NaNoWriMo is as much fun as Movember in March.

I’ve never participated in NaNoWriMo. I doubt I ever will.

From their website: “National Novel Writing Month (NaNoWriMo) is a fun, seat-of-your-pants approach to creative writing. On November 1, participants begin working towards the goal of writing a 50,000-word novel by 11:59 PM on November 30.”

Let me be clear. If you’re doing this and enjoying it, good for you. I know several professional and amateur writers who look forward to November every year and use NaNoWriMo as a way to motivate themselves. But I’m not one of them. Writing the first draft of a 50,000 word novel in 30 days is not my idea of fun. Writing along with the other NaNoWriMo participants and sharing daily word counts is as exciting to me as sharing a public restroom without stalls. I imagine many folks who begin NaNoWriMo never finish it. A shaggy, 70s porn mustache for Movember seems more attainable, in my opinion.

Before I get skewered by other authors and NaNoWriMo folks, I would like to explain why this type of writing does not appeal to me. First of all, writing that much in one month because I have to is not fun. I’m a proponent of rapid production and marketing. However, even for a seasoned writer, 50,000 words in one month is daunting. Yes, I know it’s only a draft and you’re not bound by blood to the NaNoWriMo rules. But still, this does not appeal to me. If you’re writing a novel in November because other people are too—and for the badges—you may struggle to motivate the other eleven months of the year.

If you’re sitting at November 17th and staring at the summit of November 30th, I’d like to offer you a Sherpa. I just launched a new course on Udemy called “Finishing a Manuscript in 60 Days.” The title tells you all you need to know. I’m not going to explain why you should enroll especially because this blog post is already too long. Nowadays, anything more than a 140 characters doesn’t get read. What I will tell you, is that if you enroll in my course using the special link below, you’ll get it for $9.00. NINE. The regular price is $49.00 and that will be going up as I add to the curriculum. You have to use this link to register before midnight Pacific tomorrow (Tuesday, 11-18-14) and there are a limited number of $9.00 coupons. First come, first served. If you purchase now at $9.00, you’ll get unlimited access to the class now along with everything else I add to it in the future.

If you want to feel warm and fuzzy while writing arm-in-arm with other NaNoWriMo people, best of luck. If you’re serious about writing a first draft and need the structure and organization you won’t get from stumbling through NaNoWriMo, and you want to enjoy writing a novel, then join me on Udemy.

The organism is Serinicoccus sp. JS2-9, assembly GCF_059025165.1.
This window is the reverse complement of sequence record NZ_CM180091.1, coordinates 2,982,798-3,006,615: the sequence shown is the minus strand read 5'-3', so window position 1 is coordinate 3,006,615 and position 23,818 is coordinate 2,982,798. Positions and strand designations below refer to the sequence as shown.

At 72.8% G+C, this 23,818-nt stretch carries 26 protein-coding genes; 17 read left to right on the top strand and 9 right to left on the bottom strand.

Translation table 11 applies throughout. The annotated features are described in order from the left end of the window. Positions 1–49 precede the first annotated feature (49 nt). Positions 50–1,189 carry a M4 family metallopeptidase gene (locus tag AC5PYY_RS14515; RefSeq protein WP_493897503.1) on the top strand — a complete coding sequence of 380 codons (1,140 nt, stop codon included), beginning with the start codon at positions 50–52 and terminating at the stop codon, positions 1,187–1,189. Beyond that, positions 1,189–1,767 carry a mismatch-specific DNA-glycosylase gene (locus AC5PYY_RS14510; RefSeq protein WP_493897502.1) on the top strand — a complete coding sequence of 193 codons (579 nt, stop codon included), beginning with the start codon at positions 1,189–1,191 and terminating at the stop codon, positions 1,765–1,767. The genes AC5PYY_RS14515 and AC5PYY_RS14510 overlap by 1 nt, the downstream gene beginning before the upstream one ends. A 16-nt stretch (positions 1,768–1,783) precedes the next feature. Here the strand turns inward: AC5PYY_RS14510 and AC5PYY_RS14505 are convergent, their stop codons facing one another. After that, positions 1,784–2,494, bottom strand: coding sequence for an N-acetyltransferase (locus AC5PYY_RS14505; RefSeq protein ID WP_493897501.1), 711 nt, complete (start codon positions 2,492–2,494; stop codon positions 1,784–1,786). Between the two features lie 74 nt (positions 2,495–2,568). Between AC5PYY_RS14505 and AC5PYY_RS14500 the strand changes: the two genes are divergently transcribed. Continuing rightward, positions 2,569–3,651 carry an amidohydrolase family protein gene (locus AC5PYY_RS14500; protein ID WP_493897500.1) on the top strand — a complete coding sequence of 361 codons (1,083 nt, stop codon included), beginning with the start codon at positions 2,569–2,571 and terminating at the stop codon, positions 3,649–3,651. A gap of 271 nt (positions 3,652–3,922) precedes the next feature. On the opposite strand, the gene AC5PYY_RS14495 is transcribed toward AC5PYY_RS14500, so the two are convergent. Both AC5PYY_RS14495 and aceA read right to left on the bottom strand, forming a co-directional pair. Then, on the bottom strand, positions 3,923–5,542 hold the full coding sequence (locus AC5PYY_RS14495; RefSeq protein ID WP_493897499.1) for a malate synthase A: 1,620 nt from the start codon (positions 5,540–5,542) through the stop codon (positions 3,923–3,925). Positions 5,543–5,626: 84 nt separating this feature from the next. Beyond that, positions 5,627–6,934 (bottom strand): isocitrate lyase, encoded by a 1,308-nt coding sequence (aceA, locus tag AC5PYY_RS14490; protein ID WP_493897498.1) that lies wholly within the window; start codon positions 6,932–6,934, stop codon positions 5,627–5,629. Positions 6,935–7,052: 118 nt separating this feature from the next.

The River is Dark by Joe Hart

theriverisdarkThe River is Dark by Joe Hart, delivers a satisfying chunk of dark, suspenseful entertainment. I recently met Joe (as a guest on The Horror Writers Podcast) and instantly liked the guy. During the interview, Richard asked Joe if he would send us both a signed paperback copy of The River is Dark. He did. As soon as I finished Pet Sematary, I jumped into Hart’s book.

I’ll be honest. I get requests from authors I’ve never met to read their books which is not a great way to introduce yourself to a fellow writer. If we’ve just started “dating” and you’re already asking me to “go all the way” with your book, it puts me in a bit of an awkward situation. However, I’m usually good-natured about it and will give just about any title an opportunity to grab my attention. Well, I would have continued reading Joe’s book whether he asked me to read it or not. He didn’t, for the record.

The story is set in in Minnesota, on the banks of the Mississippi River. Detective Liam Dempsey is pulled into a murder investigation as a suspect. The murders are gruesome and one of the bodies is Liam’s estranged older brother. It turns out that Liam is an ex-cop with an accidental shooting on his record that has haunted him ever since. An old flame reappears and helps Liam solve the mystery. To give you any more would be a spoiler.

Hart is masterful with his imagery and his characters are flawed heroes making them easy to identify with and root for. I’ve never been to Minnesota but Joe made me feel like I have. The pace of the story accelerated, as a good thriller should. The conclusion left me surprised and satisfied.

If you’re looking for an engaging, suspenseful and satisfying mystery, grab yourself a copy of The River is Dark. I promise you won’t be disappointed.